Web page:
Performance difference between 512 and 1 TB flash drive in iMac?

Discussion in 'iMac' started by badlydrawnboy, Oct 22, 2014.

  1. badlydrawnboy macrumors 65816

    Joined:
    Oct 20, 2003
    #1
    I'm debating on whether to get a 512 GB or 1 TB internal flash drive with the retina iMac I'm about to order.

    I'm going to hook it up to a Thunderbay IV with plenty of storage, so I don't think I need the full 1 TB for the internal drive (since I will only ever have OS X and apps on it).

    But if the 1 TB drive is significantly faster than the 512 GB, I might consider it. This stuff gets expensive, so want to be smart about where I spend my upgrade $$.
     
  2. badlydrawnboy thread starter macrumors 65816

    Joined:
    Oct 20, 2003
    #2
    Found something that answered my own question:

    http://www.barefeats.com/haswel2.html

    Looks like the performance difference between the 256/512/1 TB flash drives is negligible, except in the case of small random writes, where the 512/1TB outperform the 256 (but not much difference between 512/1TB).
     
  3. infantrytrophy macrumors regular

    Joined:
    Oct 27, 2013
    #3
    I don't remember all of the details on this, but judging from research a few weeks ago it was widely accepted that the larger SSD drives were more efficient. I inferred that 512 GB was substantially better than 256 GB, and 1 TB moderately better than 512 GB.

    Apparently memory is lost in SSDs as data is repeatedly stored and retrieved. A service named "TRIM" recovers this "lost" memory. All SSDs are set up to leave a certain amount of memory unused, to assist in this housekeeping-like activity.

    The larger the drive is, the better, at least in this context meaning small amounts of memory capacity loss over time. I don't think that this implies that the larger drive would necessarily be faster, though.

    My take was that to the extent reasonable, go for the largest SSD drive that fits your budget.
     
  4. hyune83 macrumors member

    Joined:
    Sep 19, 2008
    #4
    Seems the money would be better spent for an external? A 512gb ssd is like $250-300 these days?
     
  5. tillsbury macrumors 65816

    Joined:
    Dec 24, 2007
    #5
    That's on the 2013 models. rMBPs have changed since then, and the iMacs could be similar.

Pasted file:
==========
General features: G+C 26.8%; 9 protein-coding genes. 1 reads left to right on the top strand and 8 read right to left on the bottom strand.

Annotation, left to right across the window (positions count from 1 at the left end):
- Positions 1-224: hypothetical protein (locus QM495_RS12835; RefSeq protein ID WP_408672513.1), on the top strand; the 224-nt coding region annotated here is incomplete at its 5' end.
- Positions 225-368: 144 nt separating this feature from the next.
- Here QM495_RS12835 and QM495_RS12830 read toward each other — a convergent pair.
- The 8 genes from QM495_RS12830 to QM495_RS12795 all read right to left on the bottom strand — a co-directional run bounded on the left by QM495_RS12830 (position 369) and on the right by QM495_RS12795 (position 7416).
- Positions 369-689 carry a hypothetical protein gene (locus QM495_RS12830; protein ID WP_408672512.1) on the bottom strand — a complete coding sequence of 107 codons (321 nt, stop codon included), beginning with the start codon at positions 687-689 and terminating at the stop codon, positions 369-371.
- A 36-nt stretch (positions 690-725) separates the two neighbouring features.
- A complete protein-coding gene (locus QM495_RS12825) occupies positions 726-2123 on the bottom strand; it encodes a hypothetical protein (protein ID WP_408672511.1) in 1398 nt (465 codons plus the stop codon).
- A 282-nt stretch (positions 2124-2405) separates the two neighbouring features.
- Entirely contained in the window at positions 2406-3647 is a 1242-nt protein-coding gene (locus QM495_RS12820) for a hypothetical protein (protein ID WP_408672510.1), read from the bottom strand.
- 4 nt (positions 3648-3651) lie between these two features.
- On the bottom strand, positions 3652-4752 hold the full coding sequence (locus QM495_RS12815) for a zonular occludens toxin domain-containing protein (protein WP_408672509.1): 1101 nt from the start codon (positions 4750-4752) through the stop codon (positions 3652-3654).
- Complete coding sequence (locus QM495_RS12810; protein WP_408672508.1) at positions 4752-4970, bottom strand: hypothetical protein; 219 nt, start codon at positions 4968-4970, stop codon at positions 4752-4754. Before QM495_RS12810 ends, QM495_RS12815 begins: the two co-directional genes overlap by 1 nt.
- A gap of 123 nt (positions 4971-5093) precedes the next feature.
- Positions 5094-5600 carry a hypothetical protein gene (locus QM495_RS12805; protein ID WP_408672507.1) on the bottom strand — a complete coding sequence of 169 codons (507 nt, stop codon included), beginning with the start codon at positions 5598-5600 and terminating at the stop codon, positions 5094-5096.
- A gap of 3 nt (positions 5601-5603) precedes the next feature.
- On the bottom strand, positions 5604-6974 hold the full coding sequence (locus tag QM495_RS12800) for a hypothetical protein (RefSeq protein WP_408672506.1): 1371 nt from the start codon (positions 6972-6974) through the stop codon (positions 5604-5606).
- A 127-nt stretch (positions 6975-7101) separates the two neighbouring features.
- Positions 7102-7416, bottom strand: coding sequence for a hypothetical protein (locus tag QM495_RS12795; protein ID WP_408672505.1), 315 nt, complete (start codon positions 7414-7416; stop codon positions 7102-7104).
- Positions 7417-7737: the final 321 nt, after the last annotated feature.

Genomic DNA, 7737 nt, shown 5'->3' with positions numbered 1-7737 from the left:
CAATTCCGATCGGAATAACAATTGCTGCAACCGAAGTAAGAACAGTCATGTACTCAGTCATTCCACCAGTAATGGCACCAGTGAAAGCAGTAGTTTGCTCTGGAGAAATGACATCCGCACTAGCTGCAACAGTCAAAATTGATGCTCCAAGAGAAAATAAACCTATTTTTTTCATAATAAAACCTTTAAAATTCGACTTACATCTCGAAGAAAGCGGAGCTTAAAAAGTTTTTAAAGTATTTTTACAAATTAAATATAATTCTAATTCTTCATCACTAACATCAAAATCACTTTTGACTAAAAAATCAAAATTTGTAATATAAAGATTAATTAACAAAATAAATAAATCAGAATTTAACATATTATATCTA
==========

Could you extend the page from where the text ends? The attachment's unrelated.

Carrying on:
6. badlydrawnboy thread starter macrumors 65816

    Joined:
    Oct 20, 2003
    #6
    According to this post on Barefeats, the iMac flash storage did not get faster like the rMBPs. Is that what you meant?
     
  7. theSeb macrumors 604

    theSeb

    Joined:
    Aug 10, 2010
    Location:
    Poole, England
    #7
    Yup, that is what he is referring to. On the latest rMBPs that 1 GB flash drive is faster than the smaller capacities. It seems like that this isn't the case with the riMac.
     
  8. Gary Irwin macrumors member

    Joined:
    Sep 23, 2011
    #8
    Comparing notes with an on-line Apple sales rep yesterday, he suggested instead of buying the 1TB SSD, the best overall solution in terms of cost/performance is to configure a new riMac with 512 SSD and put the savings from the 1TB SSD into an external Thunderbolt 2 RAID box...which together is faster than any internal storage solution Apple offers.

    FWIW I went with the 1TB SSD anyway becuse it's an elegant solution that will handle all of my data for the foreseeable future.
     
  9. badlydrawnboy thread starter macrumors 65816

    Joined:
    Oct 20, 2003
    #9
    Yep, that's exactly what I ended up doing. I ordered the 512 GB internal flash, then got a Thunderbay IV (with TB 2) with 2x 1 TB SSDs which I will put in a RAID-0. I think that will be faster than the internal storage, and the cost of the two 1 TB SSDs was only a bit more than getting the 1 TB internal flash drive.
     
  10. Bryan Bowler macrumors 68040